Sunday, May 20 through Tuesday, May 22, 2001

The 2001 Symposium on Logical Formalizations of Commonsense Reasoning (Common Sense 2001) was held Sunday, May 20 through Tuesday, May 22 at

Warren Weaver Hall, room 109
251 Mercer St., between 3rd and 4th Streets,
The Courant Institute of Mathematical Sciences
New York University
New York, NY.

  • Schedule of Presentations
  • List of Authors
  • Symposium Papers
  • Hotels
  • Directions for Travel
  • Participants
  • Call for Papers
  • Submission Information
  • Timetable
  • Publication
  • Multiple Submissions
  • Program Chairs
  • Program Committee
  • Special Issue of Artificial Intelligence Journal
  • Other WWW Sites You May Find Useful
  • Other Things To Do In And Around New York City
  • Call for Papers

    To endow computers with common sense is one of the major long term goals of Artificial Intelligence research. Although we know how to build programs that excel at certain bounded or mechanical tasks which humans find difficult, such as playing chess, we have very little idea how to program computers to do well at commonsense tasks which are easy for humans. One approach to this problem is to formalize commonsense reasoning using mathematical logic. This will be the focus of the symposium.

    Topics of interest include, but are not limited to:

    The symposium aims to bring together researchers who have studied the formalization of common sense reasoning. The focus of the symposium is on representation rather than on algorithms, and on formal rather than informal methods. Papers should be rigorous and concrete. While mathematical logic is expected to be the primary lingua franca of the symposium, we also welcome papers using a rigorous but not logic-based representation of commonsense domains.

    Technical papers offering new results in the area are especially welcome; object level theories as opposed to meta-level results are preferred. However, survey papers, papers studying the relationship between different approaches, and papers on methodological issues such as theory evaluation, are also encouraged.

    Submission Information

    Persons wishing to make presentations at the workshop should submit papers of up to 6000 words, excluding the bibliography. Electronic submissions, either in postscript or pdf, are preferred; otherwise 6 hard copies of the paper are acceptable. Persons wishing only to attend the workshop should submit a 1-2 page research summary including a list of relevant publications. All submissions and requests for attendance should be sent to Ernest Davis or Leora Morgenstern, at the addresses below.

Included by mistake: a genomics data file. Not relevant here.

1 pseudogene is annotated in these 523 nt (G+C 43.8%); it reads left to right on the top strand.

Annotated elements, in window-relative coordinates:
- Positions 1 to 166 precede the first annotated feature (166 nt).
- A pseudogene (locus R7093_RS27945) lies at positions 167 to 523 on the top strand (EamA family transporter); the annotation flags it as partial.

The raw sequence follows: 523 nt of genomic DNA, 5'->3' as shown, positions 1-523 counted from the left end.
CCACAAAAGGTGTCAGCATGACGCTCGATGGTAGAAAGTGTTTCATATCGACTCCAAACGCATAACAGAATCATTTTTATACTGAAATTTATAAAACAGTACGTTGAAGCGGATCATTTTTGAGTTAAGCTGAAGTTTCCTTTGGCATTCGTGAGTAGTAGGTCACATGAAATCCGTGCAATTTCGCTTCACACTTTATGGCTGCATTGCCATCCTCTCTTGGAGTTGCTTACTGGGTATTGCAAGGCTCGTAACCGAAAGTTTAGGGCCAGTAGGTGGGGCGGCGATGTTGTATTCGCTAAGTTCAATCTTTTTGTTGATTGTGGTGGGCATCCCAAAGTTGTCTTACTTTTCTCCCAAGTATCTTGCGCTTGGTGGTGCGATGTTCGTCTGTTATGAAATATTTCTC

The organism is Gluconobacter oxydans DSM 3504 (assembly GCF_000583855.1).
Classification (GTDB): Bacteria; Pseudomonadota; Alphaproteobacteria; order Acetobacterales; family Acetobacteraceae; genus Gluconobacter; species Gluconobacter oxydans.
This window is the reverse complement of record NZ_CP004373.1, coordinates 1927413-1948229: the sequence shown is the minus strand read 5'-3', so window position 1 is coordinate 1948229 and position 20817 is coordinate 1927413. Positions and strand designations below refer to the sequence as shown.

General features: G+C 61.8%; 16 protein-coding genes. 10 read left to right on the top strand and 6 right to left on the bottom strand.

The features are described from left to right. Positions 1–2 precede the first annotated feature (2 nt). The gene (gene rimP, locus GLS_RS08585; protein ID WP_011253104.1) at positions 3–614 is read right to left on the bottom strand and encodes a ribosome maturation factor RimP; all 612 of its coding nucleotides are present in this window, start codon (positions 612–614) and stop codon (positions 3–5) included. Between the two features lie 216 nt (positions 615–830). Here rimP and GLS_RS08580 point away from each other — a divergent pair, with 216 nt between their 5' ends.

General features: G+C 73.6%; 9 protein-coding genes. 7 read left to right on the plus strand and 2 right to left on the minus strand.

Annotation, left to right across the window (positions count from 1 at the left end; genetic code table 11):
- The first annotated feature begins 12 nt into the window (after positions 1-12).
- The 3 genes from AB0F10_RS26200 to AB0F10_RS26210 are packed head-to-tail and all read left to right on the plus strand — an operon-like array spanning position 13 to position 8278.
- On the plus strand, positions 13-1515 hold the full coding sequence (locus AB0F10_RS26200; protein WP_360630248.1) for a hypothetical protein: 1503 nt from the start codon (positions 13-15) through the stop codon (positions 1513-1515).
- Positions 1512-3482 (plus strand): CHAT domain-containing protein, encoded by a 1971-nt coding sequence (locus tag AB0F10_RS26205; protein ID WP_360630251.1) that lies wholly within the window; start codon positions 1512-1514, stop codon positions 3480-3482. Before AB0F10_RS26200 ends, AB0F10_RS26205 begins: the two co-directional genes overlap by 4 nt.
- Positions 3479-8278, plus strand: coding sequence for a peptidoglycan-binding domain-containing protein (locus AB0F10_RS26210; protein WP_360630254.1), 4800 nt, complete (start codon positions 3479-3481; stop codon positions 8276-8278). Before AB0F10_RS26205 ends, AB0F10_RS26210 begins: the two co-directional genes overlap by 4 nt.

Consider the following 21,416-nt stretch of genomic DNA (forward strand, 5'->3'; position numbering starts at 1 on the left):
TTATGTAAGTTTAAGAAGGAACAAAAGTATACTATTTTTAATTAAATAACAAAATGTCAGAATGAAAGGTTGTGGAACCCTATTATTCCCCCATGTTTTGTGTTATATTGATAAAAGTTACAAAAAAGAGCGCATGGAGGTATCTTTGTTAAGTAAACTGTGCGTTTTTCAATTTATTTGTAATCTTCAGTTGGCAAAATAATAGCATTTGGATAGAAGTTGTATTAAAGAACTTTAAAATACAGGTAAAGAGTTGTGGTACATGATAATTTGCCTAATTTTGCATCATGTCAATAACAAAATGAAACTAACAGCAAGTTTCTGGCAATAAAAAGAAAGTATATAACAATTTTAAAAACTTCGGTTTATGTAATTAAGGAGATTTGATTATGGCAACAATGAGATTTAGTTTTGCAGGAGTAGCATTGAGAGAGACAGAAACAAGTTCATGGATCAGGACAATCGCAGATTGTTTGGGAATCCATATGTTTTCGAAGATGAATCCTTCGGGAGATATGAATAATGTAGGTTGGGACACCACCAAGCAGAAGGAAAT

Submission deadline: February 1, 2001
    Notification of acceptance: March 27, 2001
    Final papers due: April 23, 2001
    Symposium: May 20-22, 2001


    Final papers will be posted on the Commonsense-2001 website. Several journals have expressed interest in publishing a special issue consisting of extended versions of selected papers of Commonsense-2001. Once an agreement has been reached with one of these, the program chairs will invite selected authors to submit extended versions of their papers for the special journal issue.

    Multiple Submissions Allowed

    Papers may be submitted to Commonsense-2001 even if they have been submitted to other conferences or symposia (such as IJCAI-2001), because the Commonsense-2001 website is not archival. If a paper is accepted at an archival conference such as IJCAI and also presented at Commonsense-2001, this paper must be substantially revised and/or extended before being submitted to the special journal issue. Previously published papers are not acceptable for Commonsense-2001.

    Program Chairs:

    Ernest Davis, New York University, 251 Mercer Street, New York, NY 10012,
    John McCarthy, Stanford University, Room 208 Gates Building, Stanford, CA 94305,
    Leora Morgenstern, IBM Watson Research, 30 Saw Mill River Road, Hawthorne, NY 10532, (or slower mail:
    Ray Reiter, University of Toronto, 10 King's College Road, Toronto, Ontario, M5S 3G4,

    Program Committee:

    Eyal Amir Stanford University
    Vinay Chaudhri, SRI
    Tony Cohn, Leeds University
    Patrick Hayes, University of West Florida
    Jerry Hobbs, SRI
    Fritz Lehmann, CYC
    Vladimir Lifschitz, University of Texas at Austin
    Sheila McIlraith, Stanford University
    Rob Miller, Imperial College
    Rohit Parikh, City University of New York
    Judea Pearl, UCLA
    Doug Riecken IBM Watson Labs
    Murray Shanahan, Imperial College
    Achille Varzi, Columbia University
    Mary-Anne Williams, University of Newcastle

    Special Issue of Artificial Intelligence Journal

    A special issue of "Artificial Intelligence", on Logical Formalizations of Commonsense Reasoning, is planned. The due date for submissions is November 15. See the

    Other Commonsense Reasoning Sites

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    Page by Ernie Davis.